Fork Bomb

The fork bomb is a kind of denial-of-service attack (DoS attack) and it is performed against a computer system, making use of the fork operation (or equivalent functionality) through running new process based on already running process. It is considered that fork bombs don’t spread as worms or viruses. For making the system incapable of working (crash or denial of service), the fork bombs simply rely on the state that the number of programs and processes executed at the same time on a computer have limits. This type of self-replicating program is sometimes called wabbit.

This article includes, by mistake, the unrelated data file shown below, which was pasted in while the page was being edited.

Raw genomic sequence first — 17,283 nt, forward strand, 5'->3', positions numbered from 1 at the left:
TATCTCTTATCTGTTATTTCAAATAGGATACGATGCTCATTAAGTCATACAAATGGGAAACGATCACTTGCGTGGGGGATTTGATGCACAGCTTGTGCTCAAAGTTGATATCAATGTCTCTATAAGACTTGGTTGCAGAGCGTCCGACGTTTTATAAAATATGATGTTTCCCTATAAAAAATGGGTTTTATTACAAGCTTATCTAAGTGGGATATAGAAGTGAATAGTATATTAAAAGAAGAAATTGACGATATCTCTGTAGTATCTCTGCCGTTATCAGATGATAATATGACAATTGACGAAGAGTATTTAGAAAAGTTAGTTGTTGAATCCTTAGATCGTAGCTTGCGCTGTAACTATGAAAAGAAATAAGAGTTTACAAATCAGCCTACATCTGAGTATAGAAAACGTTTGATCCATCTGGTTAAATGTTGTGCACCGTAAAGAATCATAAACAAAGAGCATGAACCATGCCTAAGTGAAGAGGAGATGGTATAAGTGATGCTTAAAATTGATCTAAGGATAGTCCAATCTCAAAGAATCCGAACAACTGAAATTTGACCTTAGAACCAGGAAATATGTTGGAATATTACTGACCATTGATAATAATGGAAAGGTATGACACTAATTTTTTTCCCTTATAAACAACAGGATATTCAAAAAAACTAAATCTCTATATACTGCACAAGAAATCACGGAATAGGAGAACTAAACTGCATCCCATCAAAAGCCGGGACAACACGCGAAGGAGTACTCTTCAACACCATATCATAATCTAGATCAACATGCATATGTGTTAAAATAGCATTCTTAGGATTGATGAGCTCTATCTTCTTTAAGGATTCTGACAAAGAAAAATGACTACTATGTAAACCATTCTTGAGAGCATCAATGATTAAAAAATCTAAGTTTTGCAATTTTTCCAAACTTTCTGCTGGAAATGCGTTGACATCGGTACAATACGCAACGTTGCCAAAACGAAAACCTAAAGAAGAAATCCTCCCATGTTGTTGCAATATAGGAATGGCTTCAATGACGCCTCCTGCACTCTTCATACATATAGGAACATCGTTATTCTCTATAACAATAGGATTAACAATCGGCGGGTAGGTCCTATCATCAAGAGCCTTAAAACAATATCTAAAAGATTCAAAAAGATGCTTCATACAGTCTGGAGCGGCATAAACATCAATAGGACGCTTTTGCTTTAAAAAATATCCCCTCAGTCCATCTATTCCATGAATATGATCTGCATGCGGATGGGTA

A fork bomb affects the operating system by running big amount of processes very quickly in order to fill in the available space in the list of processes. Upon a saturation of the process table there can’t be new programs starting, unless already running process is terminated. Even if an already running process is terminated, there is no guarantee that useful program may be started since the fork bomb program keeps attempting to occupy any new free space.

Besides using the space in the process table, each child process of a fork bomb takes place in the processor-time and memory. This results on the system and any existing programs by slowing them down and making them almost impossible to use (hardly responding).                   

References:

http://searchsecurity.techtarget.com/definition/smurfing

http://en.wikipedia.org/wiki/Smurf_attack

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